Each participant then offers not only a reading and an interpretation of this location through the window’s image, by also his or her own position and the distance he or she will choose to place between the viewer, the screen, the landscape and the territory itself. The diversity of the artists’ and authors’ practices concretely inform these choices: some works operate exclusively at the surface, while others do so in an active relationship with the viewer’s gestures or position; others still challenge the very support (screen-camera) or its positions relative to the space, and others, finally, take a more documentary approach to the location.
Research within EnsadLab Diip / Sensible surfaces axis: exhibition and interaction
The Augmented window project gave birth to a collaboration in 2011 with Ensadlab, with 3 students-researchers (Marie-Julie Bourgeois, Tomek Jarolim and Marcos Serrano), invited further to participate to the exhibitions as artists.
The research led into Sensible Surfaces was dedicated to the whole conception and interaction design of the project. It was developed in relationship with a larger research group, directed by Thierry Fournier, involving the Sciences Po Medialab, several authors, artists and developpers. What sort of apparatus could simultaneously offer an exchange platform for artists working on the same landscape, with the perspective of an exhibition on a single view? Is a geolocalization system relevant according to a final flat representation? What sort of interactions can be proposed to the visitors, for a navigation between artworks on a landscape? Which type of navigation could be proposed, apart from the codes imposed by Google, but adressed to a non-informed audience?
The workshop took place since October 2010 until May 2011. It was based on a collaboration between the 3 EnsadLab students-researchers, the main project project programmer (Mathieu Chamagne), Thierry Fournier and exterior consultants. The first AUgmented window exhibition at the Centre Pompidou ein June 2011 was organized within the frame of the Futur en Seine Festival. It gave the possibility of testing all these hypothesis, in a situation of intense audience freuentation (700 visitors per day). It was accompanied and documented by 4 assistants, specially hired for the project.
The research group at EnsadLab in 2011
Interactive edition for tablets
In December of 2013, two of these exhibitions are edited for the iPad, thus becoming accessible remotely, with their respective landscape appearing in streaming. In the installation version (which the tablet version does not substitute), a tension sets in between the real landscape and the screen, which operates in different degrees according to the locations : in Paris, the screen was set up on the very viewing spot ; at Prats-de-Mollo, the camera and the screen were physically distant, but shared the same immediate environment; in Marseille, the screen is actually disassociated from the camera, and offers a view from a distance, reminiscent of the webcam.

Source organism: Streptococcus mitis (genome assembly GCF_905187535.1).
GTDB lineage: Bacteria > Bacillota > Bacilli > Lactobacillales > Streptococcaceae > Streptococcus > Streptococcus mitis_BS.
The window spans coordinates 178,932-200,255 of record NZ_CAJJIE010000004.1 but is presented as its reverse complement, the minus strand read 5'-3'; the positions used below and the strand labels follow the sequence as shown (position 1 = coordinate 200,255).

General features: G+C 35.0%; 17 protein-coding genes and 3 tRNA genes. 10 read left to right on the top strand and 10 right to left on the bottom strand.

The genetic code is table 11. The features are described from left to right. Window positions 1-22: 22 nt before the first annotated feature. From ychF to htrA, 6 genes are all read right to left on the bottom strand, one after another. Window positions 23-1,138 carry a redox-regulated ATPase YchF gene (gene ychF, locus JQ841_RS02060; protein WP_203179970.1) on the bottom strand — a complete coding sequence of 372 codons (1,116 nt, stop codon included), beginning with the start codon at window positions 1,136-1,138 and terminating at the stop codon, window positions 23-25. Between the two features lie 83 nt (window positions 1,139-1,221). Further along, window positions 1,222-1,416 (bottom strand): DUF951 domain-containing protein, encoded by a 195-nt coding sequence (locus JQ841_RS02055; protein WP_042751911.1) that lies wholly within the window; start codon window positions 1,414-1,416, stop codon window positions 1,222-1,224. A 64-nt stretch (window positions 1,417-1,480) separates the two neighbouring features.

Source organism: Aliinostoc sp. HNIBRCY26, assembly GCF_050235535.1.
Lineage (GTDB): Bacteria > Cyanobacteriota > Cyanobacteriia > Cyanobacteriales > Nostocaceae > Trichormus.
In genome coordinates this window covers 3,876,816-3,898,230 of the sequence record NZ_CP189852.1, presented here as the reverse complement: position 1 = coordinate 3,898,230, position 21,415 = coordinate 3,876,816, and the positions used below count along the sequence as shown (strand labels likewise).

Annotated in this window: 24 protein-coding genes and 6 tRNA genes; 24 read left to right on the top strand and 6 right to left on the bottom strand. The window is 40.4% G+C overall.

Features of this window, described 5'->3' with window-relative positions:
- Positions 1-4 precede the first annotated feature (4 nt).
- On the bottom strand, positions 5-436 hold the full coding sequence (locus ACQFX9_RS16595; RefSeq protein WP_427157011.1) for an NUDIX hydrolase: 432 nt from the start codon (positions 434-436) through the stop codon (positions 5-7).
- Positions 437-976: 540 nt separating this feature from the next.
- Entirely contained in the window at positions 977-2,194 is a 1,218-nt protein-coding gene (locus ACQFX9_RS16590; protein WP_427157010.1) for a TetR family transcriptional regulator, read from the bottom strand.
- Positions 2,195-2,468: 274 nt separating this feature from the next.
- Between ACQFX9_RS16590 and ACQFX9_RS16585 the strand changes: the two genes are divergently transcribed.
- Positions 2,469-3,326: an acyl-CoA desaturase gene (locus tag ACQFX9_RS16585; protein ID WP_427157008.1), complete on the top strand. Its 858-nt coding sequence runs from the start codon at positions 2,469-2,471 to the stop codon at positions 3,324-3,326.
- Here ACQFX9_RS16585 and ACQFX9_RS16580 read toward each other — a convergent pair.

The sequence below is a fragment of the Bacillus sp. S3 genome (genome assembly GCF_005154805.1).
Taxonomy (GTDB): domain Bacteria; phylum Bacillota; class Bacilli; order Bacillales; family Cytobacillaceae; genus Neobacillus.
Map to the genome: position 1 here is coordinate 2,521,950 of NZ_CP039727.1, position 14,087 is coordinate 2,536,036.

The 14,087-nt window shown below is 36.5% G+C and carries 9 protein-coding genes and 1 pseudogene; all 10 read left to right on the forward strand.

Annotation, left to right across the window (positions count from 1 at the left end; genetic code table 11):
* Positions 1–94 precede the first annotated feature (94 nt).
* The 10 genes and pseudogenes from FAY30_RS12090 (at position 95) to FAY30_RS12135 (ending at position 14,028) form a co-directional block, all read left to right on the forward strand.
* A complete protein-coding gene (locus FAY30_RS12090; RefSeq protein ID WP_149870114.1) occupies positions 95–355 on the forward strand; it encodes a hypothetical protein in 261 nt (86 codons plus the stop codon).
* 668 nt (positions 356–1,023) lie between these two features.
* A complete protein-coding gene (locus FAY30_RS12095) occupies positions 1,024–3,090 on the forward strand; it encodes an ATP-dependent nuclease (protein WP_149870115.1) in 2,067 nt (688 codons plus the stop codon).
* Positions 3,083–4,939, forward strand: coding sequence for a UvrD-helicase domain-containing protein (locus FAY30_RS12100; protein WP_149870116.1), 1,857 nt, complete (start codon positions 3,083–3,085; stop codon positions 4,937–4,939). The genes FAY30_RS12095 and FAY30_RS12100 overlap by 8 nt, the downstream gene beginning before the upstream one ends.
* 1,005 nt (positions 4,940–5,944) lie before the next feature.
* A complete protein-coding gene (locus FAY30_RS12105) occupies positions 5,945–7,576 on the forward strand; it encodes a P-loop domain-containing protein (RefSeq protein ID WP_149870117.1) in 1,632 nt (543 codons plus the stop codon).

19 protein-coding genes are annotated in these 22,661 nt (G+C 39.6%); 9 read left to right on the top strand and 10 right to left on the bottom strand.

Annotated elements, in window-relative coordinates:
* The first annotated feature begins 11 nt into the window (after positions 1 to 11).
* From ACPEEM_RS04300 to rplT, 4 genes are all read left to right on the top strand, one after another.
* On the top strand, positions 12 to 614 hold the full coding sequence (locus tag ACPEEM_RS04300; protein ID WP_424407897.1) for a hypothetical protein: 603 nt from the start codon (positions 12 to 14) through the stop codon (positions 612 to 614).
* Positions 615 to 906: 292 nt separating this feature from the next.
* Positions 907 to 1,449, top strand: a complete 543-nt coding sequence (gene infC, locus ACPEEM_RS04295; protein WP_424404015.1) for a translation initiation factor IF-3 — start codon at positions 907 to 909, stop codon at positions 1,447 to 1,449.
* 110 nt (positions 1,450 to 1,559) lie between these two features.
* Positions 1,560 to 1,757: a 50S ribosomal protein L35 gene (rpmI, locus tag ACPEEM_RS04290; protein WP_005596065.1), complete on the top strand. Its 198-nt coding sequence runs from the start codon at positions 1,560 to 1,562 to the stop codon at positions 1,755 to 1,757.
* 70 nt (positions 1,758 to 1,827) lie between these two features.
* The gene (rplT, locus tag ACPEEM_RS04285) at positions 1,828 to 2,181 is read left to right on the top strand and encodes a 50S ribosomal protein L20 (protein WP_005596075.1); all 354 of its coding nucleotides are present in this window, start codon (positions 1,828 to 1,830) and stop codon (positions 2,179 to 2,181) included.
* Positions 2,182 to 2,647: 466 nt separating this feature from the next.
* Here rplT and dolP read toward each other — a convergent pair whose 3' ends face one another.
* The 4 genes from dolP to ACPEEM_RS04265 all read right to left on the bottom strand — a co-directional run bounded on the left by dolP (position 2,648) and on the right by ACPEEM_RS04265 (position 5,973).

The tablet version highlights this tension, as the image is broadcast in real time; it opens and refreshes the image, in a situation of mobility. The landscape that constitutes the works’ basis may be seen from a very remote location, but it is seen live direct; the works are situated according to a spatial reference. The tablet introduces a temporal dimension to the relationship of representation that exists between camera and screen, territory and works, viewer and landscape. It offers, from a distance, a permanent update of their stakes.
Flatland, digital catalogue on iPad
Flatland is a digital catalogue that is devoted to the Augmented window project. It stems from a dialogue and a close collaboration between artist and curator Thierry Fournier, art critic and journalist J. Emil Sennewald, and developer Stanislas Schoirfer. From its beginnings, the catalogue was conceived for tablets. This choice is the result not only of the Augmented window project’s very logic and medium, but also of a willingness to explore how the tablet as a substrate contributes to the critical approach: beyond the mere aspect of mobility, how do the practices it generates create new relationships of meaning.
Together, the authors defined the project’s editorial direction, its interactive design and its visual identity, which uses Bartok, a new font created by Sarah Kremer, throughout the publication. Flatland accompanies Pandore Production’s edition of Augmented window for the iPad, as a free-standing application. This double publication enables the user to experience a permanent dialogue, on a single interface, between the catalogue and the experience of the works. Flatland, therefore, focuses more on the project’s critical and transversal aspects.
Flatland and Augmented window apps covers